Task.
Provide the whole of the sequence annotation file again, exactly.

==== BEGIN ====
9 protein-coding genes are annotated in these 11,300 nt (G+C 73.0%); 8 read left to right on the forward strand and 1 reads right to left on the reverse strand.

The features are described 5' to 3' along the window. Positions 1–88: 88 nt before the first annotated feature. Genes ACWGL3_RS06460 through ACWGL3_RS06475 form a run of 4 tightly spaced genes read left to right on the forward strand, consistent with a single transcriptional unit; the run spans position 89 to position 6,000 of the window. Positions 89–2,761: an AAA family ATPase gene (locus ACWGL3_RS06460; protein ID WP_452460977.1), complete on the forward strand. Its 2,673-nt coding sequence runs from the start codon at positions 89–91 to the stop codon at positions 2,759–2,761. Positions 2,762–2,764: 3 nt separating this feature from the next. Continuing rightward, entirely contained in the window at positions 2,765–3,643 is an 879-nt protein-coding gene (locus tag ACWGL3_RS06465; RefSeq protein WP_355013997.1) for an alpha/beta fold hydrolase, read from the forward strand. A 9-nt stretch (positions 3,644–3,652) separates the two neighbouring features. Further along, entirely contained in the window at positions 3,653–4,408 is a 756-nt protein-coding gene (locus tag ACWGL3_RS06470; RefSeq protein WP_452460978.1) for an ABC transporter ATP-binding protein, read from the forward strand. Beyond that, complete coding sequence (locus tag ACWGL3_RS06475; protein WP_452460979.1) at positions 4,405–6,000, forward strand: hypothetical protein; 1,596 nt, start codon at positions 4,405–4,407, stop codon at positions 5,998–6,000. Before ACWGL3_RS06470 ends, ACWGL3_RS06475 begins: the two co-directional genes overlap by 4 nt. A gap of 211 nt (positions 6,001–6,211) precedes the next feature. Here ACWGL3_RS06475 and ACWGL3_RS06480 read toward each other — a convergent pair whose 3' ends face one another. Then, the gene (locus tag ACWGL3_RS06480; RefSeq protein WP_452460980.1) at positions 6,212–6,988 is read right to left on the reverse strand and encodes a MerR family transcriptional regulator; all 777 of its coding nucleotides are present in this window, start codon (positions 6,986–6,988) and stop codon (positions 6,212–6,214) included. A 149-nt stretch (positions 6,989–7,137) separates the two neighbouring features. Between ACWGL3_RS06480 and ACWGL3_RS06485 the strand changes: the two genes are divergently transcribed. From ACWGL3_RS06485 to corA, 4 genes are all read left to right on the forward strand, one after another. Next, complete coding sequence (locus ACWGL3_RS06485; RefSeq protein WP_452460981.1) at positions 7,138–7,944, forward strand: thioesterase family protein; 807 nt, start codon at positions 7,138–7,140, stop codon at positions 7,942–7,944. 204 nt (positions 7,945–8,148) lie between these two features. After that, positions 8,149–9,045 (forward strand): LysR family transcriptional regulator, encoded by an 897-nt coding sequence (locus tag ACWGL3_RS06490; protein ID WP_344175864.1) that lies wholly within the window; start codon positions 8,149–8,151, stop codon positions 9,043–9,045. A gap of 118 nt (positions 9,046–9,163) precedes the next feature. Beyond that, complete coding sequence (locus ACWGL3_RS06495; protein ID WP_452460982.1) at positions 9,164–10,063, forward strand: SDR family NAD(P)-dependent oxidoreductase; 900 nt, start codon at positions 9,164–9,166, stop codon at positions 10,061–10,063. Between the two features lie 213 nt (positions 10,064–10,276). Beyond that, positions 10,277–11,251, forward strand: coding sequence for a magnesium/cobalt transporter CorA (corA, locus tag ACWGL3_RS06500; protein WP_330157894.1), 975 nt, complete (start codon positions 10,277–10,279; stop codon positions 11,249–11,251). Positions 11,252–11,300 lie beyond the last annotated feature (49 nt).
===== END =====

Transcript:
9 protein-coding genes are annotated in these 11,300 nt (G+C 73.0%); 8 read left to right on the forward strand and 1 reads right to left on the reverse strand.

The features are described 5' to 3' along the window. Positions 1–88: 88 nt before the first annotated feature. Genes ACWGL3_RS06460 through ACWGL3_RS06475 form a run of 4 tightly spaced genes read left to right on the forward strand, consistent with a single transcriptional unit; the run spans position 89 to position 6,000 of the window. Positions 89–2,761: an AAA family ATPase gene (locus ACWGL3_RS06460; protein ID WP_452460977.1), complete on the forward strand. Its 2,673-nt coding sequence runs from the start codon at positions 89–91 to the stop codon at positions 2,759–2,761. Positions 2,762–2,764: 3 nt separating this feature from the next. Continuing rightward, entirely contained in the window at positions 2,765–3,643 is an 879-nt protein-coding gene (locus tag ACWGL3_RS06465; RefSeq protein WP_355013997.1) for an alpha/beta fold hydrolase, read from the forward strand. A 9-nt stretch (positions 3,644–3,652) separates the two neighbouring features. Further along, entirely contained in the window at positions 3,653–4,408 is a 756-nt protein-coding gene (locus tag ACWGL3_RS06470; RefSeq protein WP_452460978.1) for an ABC transporter ATP-binding protein, read from the forward strand. Beyond that, complete coding sequence (locus tag ACWGL3_RS06475; protein WP_452460979.1) at positions 4,405–6,000, forward strand: hypothetical protein; 1,596 nt, start codon at positions 4,405–4,407, stop codon at positions 5,998–6,000. Before ACWGL3_RS06470 ends, ACWGL3_RS06475 begins: the two co-directional genes overlap by 4 nt. A gap of 211 nt (positions 6,001–6,211) precedes the next feature. Here ACWGL3_RS06475 and ACWGL3_RS06480 read toward each other — a convergent pair whose 3' ends face one another. Then, the gene (locus tag ACWGL3_RS06480; RefSeq protein WP_452460980.1) at positions 6,212–6,988 is read right to left on the reverse strand and encodes a MerR family transcriptional regulator; all 777 of its coding nucleotides are present in this window, start codon (positions 6,986–6,988) and stop codon (positions 6,212–6,214) included. A 149-nt stretch (positions 6,989–7,137) separates the two neighbouring features. Between ACWGL3_RS06480 and ACWGL3_RS06485 the strand changes: the two genes are divergently transcribed. From ACWGL3_RS06485 to corA, 4 genes are all read left to right on the forward strand, one after another. Next, complete coding sequence (locus ACWGL3_RS06485; RefSeq protein WP_452460981.1) at positions 7,138–7,944, forward strand: thioesterase family protein; 807 nt, start codon at positions 7,138–7,140, stop codon at positions 7,942–7,944. 204 nt (positions 7,945–8,148) lie between these two features. After that, positions 8,149–9,045 (forward strand): LysR family transcriptional regulator, encoded by an 897-nt coding sequence (locus tag ACWGL3_RS06490; protein ID WP_344175864.1) that lies wholly within the window; start codon positions 8,149–8,151, stop codon positions 9,043–9,045. A gap of 118 nt (positions 9,046–9,163) precedes the next feature. Beyond that, complete coding sequence (locus ACWGL3_RS06495; protein ID WP_452460982.1) at positions 9,164–10,063, forward strand: SDR family NAD(P)-dependent oxidoreductase; 900 nt, start codon at positions 9,164–9,166, stop codon at positions 10,061–10,063. Between the two features lie 213 nt (positions 10,064–10,276). Beyond that, positions 10,277–11,251, forward strand: coding sequence for a magnesium/cobalt transporter CorA (corA, locus tag ACWGL3_RS06500; protein WP_330157894.1), 975 nt, complete (start codon positions 10,277–10,279; stop codon positions 11,249–11,251). Positions 11,252–11,300 lie beyond the last annotated feature (49 nt).